Unlike towns to the west and south, South Amboy did not have fertile soil, so its economy was based not on agriculture, but on shipping and manufacturing. Like several neighboring towns, there were good-quality clay deposits, which grew into a healthy industry of pottery and terra cotta, the cement-like material that is molded into the ornamental adornments on buildings locally and in major cities. There were once three terra cotta or pottery factories in South Amboy, centered on Swan Hill, at the south end of Broadway.
It was the railroad, however, that was the greatest contributing factor in building the city. The Stevens family owned land in Perth Amboy and South Amboy, and would later go on to settle in Hoboken, where they founded the Stevens Institute of Technology. Colonel John Stevens brought the first steam engine, the "John Bull," made in England, to New Jersey. His sons founded the Camden & Amboy Rail Road in 1831; here again, South Amboy's location on the route between the Amboys and Philadelphia was the reason, as the rail line basically followed the old stagecoach route.
While the Camden & Amboy was the first, it was only one of several railroads that passed through the city, including the New York and Long Branch. There was also the Raritan River Rail Road, which traveled west to New Brunswick and eventually became part of Conrail.
Many of those trains were headed for the water and the shipping that it provided. Pennsylvania coal was the primary material transported on box boats, or barges, to New York City, but there were also dozens of other types of goods shipped, including military explosives, which led to two of the most disastrous events in the city's history.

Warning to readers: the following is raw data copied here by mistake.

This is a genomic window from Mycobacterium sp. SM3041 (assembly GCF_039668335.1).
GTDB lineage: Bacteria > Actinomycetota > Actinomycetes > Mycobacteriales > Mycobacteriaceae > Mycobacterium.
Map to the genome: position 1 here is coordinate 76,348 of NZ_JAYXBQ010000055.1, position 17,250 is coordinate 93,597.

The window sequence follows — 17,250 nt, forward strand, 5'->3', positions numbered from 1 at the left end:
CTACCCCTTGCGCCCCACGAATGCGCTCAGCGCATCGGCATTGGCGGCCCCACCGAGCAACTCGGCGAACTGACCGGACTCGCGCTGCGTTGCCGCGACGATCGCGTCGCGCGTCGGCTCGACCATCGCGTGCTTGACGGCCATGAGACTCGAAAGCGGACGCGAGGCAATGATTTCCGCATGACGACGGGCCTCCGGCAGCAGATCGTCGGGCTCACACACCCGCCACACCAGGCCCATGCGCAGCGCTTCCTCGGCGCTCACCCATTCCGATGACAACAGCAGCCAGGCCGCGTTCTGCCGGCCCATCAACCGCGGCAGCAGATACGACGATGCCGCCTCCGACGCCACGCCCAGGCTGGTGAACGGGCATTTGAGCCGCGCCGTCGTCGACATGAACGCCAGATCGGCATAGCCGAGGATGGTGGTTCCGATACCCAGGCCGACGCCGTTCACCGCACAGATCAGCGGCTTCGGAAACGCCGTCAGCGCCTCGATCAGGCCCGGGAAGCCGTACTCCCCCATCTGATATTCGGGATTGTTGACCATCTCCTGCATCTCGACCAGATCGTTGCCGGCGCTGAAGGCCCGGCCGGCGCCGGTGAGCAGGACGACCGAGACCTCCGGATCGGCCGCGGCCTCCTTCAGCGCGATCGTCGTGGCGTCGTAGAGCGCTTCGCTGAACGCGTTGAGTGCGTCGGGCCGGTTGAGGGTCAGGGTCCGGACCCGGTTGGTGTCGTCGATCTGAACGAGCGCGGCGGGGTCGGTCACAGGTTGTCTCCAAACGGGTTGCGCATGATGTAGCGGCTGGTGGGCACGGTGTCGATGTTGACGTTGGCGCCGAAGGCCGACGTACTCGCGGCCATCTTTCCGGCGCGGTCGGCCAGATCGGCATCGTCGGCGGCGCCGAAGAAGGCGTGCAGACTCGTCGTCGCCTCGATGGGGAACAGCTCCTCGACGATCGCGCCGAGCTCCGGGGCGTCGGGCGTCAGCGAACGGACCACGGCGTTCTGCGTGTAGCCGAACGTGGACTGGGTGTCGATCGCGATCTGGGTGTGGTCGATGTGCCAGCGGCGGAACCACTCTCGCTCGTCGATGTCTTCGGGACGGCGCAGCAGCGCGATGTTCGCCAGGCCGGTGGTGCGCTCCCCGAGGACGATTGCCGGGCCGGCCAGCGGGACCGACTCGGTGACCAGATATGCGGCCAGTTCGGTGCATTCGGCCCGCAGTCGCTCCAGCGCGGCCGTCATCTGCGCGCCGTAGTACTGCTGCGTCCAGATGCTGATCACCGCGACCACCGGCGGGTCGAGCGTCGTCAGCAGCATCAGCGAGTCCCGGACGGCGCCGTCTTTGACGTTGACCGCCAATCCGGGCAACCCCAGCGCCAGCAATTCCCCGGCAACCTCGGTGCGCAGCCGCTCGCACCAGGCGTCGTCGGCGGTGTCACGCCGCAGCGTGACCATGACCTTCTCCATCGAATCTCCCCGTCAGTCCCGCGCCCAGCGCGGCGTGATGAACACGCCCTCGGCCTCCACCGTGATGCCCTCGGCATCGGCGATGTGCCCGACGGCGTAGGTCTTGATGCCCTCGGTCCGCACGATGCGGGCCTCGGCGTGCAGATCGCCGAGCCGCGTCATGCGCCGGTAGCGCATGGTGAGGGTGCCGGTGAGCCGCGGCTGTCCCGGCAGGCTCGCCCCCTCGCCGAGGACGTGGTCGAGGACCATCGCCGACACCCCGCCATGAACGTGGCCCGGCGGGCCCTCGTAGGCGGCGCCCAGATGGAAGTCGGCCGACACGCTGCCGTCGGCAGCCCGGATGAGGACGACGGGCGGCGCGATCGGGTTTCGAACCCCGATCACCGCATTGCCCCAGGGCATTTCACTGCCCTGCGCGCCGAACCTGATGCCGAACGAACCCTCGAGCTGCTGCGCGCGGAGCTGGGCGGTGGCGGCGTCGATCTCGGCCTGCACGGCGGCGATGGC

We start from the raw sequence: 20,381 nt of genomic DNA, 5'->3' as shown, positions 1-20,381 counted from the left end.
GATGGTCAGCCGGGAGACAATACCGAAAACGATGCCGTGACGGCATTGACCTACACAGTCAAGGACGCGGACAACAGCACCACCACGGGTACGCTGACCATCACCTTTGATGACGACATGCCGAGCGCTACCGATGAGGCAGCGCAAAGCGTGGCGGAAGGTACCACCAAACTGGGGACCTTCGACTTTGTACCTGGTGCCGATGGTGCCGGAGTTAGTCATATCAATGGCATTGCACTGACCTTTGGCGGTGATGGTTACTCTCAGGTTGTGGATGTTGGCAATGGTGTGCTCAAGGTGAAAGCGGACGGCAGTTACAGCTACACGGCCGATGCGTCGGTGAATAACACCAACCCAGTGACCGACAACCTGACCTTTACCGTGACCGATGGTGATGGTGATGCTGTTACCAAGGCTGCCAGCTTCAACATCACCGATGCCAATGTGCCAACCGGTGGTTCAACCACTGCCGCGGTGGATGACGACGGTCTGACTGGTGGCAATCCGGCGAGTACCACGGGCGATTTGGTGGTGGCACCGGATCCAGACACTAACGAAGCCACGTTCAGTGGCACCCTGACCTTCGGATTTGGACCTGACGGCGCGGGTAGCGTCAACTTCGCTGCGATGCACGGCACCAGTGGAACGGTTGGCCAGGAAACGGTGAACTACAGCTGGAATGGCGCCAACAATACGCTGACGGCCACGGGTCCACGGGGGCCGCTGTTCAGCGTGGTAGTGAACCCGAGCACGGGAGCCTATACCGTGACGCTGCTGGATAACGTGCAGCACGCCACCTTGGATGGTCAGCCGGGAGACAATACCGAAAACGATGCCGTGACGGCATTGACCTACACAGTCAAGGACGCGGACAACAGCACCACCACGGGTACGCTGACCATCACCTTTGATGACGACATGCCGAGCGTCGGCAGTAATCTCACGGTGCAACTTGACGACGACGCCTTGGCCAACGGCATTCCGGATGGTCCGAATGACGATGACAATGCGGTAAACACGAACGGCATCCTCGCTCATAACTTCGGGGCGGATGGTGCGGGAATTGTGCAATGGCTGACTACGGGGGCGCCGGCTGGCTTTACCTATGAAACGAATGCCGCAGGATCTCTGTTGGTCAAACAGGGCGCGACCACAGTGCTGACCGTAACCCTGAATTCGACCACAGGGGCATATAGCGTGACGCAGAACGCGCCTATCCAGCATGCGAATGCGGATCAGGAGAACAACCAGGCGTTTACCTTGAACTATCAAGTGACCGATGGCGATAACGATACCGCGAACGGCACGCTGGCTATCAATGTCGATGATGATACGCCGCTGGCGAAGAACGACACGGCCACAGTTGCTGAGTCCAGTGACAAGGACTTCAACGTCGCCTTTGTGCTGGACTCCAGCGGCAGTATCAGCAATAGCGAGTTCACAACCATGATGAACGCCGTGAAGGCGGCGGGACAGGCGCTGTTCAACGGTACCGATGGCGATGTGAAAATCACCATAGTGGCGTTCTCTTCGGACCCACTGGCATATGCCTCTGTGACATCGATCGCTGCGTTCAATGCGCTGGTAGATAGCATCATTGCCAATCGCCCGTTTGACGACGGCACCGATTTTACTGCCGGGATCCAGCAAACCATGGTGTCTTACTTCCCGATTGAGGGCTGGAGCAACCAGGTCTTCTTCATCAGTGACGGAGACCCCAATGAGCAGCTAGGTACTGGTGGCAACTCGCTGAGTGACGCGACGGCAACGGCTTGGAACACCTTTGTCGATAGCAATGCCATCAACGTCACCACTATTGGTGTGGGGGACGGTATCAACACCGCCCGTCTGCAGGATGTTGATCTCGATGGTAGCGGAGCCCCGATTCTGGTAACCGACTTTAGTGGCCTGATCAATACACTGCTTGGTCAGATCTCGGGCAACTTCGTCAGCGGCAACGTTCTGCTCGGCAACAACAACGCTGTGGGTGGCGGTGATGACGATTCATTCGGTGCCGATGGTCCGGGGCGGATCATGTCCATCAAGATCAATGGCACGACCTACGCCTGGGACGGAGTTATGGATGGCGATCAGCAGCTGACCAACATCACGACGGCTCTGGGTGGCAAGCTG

The first of these disasters was in 1918 at a World War I munitions packing plant that was reportedly the largest of its kind in the world. Although the plant was in the Morgan section of Sayreville, South Amboy was the closest settlement of any consequence, and it took the brunt of the damage. The blast started on October 4, and was felt as far away as Manhattan. A series of fires and explosions continued for three days, killing some 70 people.
The second, and more direct blast occurred on May 19, 1950, at the "T" docks. Explosives were being loaded onto a barge when something went wrong, and 31 workers called "powder monkeys" for the gunpowder they handled, were killed. Debris was blown to the streets near the waterfront, and reportedly every window in the city was blown out.
The Raritan Bay, which on some early maps appears as "Amboy Bay," once came much further inland than we see today. As [historical photographs] show, the water lapped up near where the railroad line passes today. South Amboy resident in the 1800s and 1900s called this the Minnie ditch, for the minnows that could be caught in this shallow water and used for fishing. In 1953, the Army Corps of Engineers started depositing material outward into the bay, and in a reversal from the 1800s, South Amboy grew for once, by 66 acres.
This land is now key to South Amboy's future. Although talk started at least as early as 1962 about what use the land would be put to, it is only now, as the city reaches its bicentennial in 1998, that a plan has been formed under Mayor John T. O'Leary. There is already a new school, library, and waterfront county park. Housing for the elderly and detached homes are part of the mix, maybe followed by shops and a restaurant. In the downtown area, a government/business program is well underway to renovate storefronts to a "turn-of-the-century" look.
And, as always, the rail line is key. Although now solely in a line for commuters to New York City, the train is the centerpiece of an envisioned transportation hub that would also incorporate buses and maybe a ferry, truly coming full circle to South Amboy's beginnings.
The above is author George Francy's Introduction to his excellent pictorial history of the city, "Images of America: South Amboy" (Arcadia Publishing, 1998). click HERE for a link to an online store to purchase.